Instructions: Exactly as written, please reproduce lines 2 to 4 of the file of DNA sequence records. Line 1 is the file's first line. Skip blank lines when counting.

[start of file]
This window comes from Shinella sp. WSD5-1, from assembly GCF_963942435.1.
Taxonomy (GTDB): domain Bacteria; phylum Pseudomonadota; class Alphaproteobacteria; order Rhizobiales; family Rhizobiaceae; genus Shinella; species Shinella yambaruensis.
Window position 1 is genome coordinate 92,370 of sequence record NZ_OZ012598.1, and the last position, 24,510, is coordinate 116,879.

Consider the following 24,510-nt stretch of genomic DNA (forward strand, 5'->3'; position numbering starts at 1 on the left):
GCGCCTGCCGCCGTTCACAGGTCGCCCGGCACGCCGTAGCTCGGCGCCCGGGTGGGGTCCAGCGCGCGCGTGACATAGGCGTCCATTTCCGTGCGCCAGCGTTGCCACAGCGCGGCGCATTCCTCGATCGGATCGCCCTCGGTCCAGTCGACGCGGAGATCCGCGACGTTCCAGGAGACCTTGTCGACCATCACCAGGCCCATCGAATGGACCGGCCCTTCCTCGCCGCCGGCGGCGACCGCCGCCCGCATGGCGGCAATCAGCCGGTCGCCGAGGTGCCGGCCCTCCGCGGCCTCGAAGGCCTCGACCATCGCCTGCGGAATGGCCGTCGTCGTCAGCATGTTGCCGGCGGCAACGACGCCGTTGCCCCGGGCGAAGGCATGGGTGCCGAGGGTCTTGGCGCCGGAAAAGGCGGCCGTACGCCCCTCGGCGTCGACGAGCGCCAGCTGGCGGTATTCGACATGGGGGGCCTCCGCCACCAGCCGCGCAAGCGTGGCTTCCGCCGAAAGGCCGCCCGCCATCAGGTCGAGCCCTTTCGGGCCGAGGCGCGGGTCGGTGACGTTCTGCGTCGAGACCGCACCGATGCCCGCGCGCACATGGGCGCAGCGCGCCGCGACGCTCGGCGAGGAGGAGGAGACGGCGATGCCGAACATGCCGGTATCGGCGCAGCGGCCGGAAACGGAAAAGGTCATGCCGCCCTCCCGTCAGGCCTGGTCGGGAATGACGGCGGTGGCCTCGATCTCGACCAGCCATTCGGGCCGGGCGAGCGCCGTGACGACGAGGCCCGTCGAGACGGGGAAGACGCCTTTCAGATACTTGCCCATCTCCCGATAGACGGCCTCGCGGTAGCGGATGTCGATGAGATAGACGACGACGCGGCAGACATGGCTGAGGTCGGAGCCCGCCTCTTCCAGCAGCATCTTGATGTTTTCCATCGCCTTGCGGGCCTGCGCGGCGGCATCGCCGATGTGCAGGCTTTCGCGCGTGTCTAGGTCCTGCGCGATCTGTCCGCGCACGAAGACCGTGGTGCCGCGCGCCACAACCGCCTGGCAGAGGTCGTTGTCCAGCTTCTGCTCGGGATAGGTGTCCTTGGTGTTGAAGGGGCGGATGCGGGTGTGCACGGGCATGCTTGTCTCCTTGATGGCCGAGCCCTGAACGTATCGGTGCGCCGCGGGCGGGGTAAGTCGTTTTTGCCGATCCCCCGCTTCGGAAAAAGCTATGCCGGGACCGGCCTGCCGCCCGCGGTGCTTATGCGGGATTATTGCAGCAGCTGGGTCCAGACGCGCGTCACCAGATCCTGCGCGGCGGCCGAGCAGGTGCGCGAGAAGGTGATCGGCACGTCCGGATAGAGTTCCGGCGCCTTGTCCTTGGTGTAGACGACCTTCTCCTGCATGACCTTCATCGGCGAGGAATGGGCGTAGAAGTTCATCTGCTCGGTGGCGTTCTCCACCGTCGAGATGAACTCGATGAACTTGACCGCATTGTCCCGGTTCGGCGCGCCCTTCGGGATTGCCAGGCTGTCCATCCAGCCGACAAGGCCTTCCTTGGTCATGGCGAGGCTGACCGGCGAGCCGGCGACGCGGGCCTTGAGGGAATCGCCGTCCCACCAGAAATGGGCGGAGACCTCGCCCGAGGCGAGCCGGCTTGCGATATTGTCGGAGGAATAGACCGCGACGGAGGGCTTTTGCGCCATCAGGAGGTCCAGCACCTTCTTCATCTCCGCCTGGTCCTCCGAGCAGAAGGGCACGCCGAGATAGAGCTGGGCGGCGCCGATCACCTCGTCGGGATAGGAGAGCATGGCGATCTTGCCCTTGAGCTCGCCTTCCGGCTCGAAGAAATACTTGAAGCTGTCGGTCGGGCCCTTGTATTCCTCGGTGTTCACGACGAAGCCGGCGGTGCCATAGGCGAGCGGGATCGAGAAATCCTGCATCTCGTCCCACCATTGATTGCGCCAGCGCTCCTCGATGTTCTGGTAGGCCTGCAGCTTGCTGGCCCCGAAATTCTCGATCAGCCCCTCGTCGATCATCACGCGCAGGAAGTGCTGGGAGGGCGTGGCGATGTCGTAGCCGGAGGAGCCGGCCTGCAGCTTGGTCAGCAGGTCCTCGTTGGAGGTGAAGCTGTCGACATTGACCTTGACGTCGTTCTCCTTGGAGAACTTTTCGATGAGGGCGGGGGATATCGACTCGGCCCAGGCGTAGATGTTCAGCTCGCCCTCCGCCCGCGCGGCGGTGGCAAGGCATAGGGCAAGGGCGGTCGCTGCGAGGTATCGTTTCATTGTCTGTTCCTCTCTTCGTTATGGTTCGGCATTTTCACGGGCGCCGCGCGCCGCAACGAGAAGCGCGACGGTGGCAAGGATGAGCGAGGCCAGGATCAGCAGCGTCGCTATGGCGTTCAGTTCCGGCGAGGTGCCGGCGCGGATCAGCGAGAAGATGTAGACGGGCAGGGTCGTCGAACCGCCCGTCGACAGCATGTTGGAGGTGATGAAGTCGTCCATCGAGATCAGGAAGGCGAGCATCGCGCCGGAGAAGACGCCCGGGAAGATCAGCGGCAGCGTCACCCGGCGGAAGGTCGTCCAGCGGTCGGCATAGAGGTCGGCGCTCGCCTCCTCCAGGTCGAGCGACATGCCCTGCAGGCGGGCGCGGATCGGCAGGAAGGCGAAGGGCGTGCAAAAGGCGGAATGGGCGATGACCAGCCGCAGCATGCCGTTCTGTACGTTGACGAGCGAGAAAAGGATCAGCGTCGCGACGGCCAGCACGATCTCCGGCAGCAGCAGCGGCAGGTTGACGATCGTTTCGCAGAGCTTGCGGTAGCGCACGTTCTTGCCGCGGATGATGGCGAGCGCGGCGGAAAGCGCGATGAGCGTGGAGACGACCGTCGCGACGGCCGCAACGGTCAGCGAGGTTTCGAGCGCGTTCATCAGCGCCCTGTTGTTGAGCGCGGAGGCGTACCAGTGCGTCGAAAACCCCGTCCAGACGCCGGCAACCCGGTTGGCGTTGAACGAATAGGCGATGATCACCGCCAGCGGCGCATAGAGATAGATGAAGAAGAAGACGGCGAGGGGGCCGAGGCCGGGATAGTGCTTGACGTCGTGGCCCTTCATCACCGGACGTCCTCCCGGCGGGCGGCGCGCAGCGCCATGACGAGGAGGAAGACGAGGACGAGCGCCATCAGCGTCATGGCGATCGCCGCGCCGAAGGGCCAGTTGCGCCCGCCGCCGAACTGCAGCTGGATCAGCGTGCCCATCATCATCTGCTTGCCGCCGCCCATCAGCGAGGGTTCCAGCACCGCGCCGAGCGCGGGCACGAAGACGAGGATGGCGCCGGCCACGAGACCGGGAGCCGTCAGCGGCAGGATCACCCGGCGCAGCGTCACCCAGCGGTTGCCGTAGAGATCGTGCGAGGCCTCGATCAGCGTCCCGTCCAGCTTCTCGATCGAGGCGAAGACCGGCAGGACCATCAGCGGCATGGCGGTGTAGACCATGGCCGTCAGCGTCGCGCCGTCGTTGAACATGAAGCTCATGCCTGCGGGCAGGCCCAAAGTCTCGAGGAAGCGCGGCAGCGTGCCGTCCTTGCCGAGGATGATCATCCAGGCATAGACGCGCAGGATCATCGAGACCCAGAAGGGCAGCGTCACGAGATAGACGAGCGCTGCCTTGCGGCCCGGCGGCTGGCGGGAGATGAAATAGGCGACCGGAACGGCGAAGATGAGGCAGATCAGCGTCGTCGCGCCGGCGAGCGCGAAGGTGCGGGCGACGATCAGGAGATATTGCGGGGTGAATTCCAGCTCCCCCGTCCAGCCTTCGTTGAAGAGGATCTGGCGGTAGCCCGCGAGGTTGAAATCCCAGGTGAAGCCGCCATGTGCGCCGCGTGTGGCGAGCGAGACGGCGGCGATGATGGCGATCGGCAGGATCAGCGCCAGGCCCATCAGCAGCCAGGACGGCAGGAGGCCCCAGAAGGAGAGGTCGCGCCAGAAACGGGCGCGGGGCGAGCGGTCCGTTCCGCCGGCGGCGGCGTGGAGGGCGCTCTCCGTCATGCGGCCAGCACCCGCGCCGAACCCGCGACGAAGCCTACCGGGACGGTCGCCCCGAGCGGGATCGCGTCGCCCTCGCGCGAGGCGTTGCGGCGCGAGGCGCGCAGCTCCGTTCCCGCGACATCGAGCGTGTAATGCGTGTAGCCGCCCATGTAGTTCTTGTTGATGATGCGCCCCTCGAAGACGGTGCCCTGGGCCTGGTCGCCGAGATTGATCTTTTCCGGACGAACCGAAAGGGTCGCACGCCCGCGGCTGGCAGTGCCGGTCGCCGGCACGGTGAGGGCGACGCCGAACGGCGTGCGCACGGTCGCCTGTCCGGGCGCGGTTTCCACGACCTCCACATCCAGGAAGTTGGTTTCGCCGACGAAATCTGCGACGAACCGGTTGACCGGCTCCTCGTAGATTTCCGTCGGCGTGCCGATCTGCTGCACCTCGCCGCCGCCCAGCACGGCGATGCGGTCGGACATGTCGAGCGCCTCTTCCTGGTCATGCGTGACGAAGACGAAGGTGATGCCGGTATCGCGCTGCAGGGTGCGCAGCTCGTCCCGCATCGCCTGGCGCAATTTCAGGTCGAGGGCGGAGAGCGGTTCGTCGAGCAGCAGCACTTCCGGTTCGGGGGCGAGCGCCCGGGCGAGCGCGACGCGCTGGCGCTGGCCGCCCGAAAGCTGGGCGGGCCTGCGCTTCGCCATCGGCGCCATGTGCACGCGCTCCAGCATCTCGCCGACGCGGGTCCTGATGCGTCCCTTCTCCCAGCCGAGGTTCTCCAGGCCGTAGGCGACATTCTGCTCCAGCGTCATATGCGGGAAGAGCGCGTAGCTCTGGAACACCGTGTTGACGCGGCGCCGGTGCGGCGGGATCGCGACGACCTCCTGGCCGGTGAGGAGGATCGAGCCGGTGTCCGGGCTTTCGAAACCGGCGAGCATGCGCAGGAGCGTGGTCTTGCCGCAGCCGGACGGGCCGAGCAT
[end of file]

Taxonomy (GTDB): domain Bacteria; phylum Pseudomonadota; class Alphaproteobacteria; order Rhizobiales; family Rhizobiaceae; genus Shinella; species Shinella yambaruensis.
Window position 1 is genome coordinate 92,370 of sequence record NZ_OZ012598.1, and the last position, 24,510, is coordinate 116,879.

Consider the following 24,510-nt stretch of genomic DNA (forward strand, 5'->3'; position numbering starts at 1 on the left):